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Sort by: Showing all of 11 Customer Reviews
  • Posted February 23, 2010

    more from this reviewer

    I Also Recommend:

    The Kin

    After reading a few just so-so books, I really wanted to get lost in a great tome of a story. The Kin was just the ticket. The book is actually four novels published in one volume, weighing in at just over 600 pages. The story is paced really well, so I would look up from reading and realize I had just knocked out 50 or 75 pages in no time. I'm a huge history fan and have always been interested in the history of early mankind. Set in prehistoric Africa, this novel imagines what life was like for the clans of people surviving in the African deserts.

    The stories of Suth, Noli, Po, and Mana are interspersed with Oldtales, or creation stories about the Kin's First Ones, which I found to be really interesting and illuminating as to how the characters behaved and reacted to life in the wild. Each First One is an animal, such as a monkey or a pocupine, and each Kin is named after a First One. The mixture of myth and history was just perfect and very entertaining.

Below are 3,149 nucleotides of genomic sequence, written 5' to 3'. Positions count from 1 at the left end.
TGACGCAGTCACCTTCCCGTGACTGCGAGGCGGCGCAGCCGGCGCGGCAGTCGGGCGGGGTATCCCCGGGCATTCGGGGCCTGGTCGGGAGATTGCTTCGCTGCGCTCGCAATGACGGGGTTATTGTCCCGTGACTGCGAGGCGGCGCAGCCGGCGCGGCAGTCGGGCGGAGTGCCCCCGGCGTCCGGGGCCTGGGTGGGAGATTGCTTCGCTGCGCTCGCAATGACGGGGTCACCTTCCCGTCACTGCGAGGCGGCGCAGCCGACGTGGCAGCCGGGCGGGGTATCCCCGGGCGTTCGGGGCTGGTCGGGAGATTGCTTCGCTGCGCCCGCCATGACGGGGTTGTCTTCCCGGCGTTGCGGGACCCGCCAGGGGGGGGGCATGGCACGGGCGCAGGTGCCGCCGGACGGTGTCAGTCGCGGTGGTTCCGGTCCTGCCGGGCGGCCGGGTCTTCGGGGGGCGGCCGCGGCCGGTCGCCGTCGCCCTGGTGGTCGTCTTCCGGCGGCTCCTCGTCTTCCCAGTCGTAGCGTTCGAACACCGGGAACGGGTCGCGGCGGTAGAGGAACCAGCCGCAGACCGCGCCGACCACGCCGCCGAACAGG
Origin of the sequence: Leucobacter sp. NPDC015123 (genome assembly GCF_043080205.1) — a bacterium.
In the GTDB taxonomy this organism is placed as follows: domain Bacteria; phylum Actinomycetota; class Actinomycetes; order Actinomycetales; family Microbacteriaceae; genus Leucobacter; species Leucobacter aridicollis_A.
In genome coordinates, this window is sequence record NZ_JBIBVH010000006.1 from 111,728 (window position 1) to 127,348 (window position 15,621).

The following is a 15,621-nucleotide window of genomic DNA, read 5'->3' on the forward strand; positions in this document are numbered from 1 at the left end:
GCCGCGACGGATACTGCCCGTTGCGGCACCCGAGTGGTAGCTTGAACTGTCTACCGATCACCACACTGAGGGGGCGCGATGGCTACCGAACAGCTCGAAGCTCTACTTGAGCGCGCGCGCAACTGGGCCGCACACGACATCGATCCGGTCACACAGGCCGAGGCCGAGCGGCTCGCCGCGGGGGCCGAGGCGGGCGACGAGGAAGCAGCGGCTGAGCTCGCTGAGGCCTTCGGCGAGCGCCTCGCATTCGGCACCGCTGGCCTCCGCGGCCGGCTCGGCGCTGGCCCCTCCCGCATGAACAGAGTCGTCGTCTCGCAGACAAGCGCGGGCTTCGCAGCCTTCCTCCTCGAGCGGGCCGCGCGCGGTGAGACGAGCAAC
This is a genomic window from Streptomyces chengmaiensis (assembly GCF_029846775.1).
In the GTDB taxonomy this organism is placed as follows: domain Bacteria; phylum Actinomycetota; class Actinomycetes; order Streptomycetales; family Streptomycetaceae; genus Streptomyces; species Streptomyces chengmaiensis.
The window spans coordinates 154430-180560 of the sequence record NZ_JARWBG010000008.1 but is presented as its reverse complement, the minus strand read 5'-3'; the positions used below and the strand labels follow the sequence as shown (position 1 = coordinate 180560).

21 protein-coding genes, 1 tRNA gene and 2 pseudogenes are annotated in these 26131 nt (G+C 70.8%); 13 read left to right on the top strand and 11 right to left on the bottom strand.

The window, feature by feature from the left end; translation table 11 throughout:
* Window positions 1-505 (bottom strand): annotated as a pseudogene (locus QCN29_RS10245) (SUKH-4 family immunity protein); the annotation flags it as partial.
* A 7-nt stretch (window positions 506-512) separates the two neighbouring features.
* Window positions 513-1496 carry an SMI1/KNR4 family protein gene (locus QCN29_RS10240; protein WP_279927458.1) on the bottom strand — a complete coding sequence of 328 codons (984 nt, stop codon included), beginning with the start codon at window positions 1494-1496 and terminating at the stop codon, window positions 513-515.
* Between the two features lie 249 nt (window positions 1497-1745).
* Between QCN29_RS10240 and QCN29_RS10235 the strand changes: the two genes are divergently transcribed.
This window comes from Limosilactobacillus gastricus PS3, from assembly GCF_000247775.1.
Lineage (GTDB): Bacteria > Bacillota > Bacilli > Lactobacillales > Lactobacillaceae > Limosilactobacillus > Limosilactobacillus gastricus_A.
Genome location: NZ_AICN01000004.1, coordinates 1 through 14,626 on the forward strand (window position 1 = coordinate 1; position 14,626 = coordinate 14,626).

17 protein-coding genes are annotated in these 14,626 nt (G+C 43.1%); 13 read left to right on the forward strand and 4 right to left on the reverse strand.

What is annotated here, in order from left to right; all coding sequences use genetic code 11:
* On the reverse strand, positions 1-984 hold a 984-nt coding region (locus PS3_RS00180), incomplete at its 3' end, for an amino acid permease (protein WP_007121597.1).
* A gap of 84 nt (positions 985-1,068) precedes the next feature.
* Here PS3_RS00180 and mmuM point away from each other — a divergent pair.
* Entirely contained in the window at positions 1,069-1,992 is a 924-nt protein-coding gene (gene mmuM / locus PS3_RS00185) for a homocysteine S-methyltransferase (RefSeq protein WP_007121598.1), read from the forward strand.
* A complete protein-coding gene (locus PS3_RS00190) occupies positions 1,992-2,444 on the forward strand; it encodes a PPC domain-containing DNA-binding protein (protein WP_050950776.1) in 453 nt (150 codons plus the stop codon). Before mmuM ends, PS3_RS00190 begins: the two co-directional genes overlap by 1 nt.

A most interesting aspect of this book is how Dickinson imagined communication between speaking and non-speaking humans. The four children the stories follow belong to the Moonhawk Kin, which consists of highly verbal humans. Along the way, they encounter the Porcupine Kin, who are nonverbal but are still very communicative through sounds and gestures. Some of the Moonhawks say that the Porcupine Kin are not really 'people' because they can't speak words, but others, particularly Noli, are convinced that the Porcupine are just as human as anyone else even though they are different.

    All in all, this novel is a very interesting and thought-provoking work of 'prehistorical' fiction.

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  • Posted January 20, 2009

    Finding The "Good Place"